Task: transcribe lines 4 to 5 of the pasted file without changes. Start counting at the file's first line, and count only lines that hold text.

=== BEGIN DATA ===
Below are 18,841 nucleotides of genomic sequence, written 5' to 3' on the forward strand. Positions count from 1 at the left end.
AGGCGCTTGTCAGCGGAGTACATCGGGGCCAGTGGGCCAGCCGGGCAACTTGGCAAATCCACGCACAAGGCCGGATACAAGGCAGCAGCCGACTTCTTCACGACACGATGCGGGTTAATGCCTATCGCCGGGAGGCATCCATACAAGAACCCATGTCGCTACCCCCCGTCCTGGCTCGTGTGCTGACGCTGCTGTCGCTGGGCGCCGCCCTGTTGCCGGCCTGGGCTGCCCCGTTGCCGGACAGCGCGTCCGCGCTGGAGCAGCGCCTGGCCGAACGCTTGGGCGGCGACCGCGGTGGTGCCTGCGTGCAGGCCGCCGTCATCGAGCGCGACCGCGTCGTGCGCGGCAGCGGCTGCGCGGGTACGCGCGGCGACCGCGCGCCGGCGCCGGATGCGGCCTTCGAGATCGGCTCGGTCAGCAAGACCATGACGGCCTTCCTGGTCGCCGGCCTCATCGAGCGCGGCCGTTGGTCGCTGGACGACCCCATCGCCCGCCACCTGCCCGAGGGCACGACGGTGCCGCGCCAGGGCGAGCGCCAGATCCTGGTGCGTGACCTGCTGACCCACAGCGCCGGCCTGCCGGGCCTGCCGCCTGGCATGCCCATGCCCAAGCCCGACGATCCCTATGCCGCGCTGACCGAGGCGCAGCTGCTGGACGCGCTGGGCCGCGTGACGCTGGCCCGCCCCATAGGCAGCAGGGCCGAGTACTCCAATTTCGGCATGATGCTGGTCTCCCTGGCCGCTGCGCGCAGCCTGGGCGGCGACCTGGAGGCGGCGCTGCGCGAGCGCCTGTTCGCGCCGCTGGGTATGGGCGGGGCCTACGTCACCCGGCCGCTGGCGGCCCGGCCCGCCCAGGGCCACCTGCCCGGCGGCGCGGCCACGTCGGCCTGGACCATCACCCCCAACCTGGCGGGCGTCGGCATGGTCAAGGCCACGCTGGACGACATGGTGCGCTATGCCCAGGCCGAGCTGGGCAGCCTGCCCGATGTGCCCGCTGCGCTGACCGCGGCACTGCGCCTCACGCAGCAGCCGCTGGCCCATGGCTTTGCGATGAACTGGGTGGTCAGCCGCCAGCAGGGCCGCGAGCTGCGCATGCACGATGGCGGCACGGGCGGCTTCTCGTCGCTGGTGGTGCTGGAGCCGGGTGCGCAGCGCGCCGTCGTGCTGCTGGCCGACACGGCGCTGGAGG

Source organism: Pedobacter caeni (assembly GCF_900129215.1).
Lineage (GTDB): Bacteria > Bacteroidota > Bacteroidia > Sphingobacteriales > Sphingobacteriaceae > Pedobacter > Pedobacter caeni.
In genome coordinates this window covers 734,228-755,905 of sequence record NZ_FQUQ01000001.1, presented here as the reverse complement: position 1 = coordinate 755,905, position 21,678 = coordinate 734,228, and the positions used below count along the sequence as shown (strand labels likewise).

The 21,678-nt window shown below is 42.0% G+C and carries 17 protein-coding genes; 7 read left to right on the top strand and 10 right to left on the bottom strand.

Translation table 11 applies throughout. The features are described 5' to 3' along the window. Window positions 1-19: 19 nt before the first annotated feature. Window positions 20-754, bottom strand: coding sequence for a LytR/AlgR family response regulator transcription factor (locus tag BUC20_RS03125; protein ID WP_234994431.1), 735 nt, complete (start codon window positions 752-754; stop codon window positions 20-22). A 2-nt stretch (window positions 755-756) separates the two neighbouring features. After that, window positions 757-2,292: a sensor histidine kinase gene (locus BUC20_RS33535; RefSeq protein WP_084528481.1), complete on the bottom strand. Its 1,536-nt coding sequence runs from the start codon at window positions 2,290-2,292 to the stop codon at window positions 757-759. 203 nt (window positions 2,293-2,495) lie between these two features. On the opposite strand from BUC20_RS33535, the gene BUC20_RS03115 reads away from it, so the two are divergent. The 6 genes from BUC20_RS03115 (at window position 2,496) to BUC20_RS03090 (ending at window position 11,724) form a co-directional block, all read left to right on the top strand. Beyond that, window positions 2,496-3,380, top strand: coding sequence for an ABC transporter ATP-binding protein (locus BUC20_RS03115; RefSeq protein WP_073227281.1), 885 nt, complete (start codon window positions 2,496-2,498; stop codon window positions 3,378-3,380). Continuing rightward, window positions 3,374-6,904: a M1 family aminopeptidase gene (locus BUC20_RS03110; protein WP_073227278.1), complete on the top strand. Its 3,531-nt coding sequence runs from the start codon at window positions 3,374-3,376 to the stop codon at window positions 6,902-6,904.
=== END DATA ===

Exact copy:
Lineage (GTDB): Bacteria > Bacteroidota > Bacteroidia > Sphingobacteriales > Sphingobacteriaceae > Pedobacter > Pedobacter caeni.
In genome coordinates this window covers 734,228-755,905 of sequence record NZ_FQUQ01000001.1, presented here as the reverse complement: position 1 = coordinate 755,905, position 21,678 = coordinate 734,228, and the positions used below count along the sequence as shown (strand labels likewise).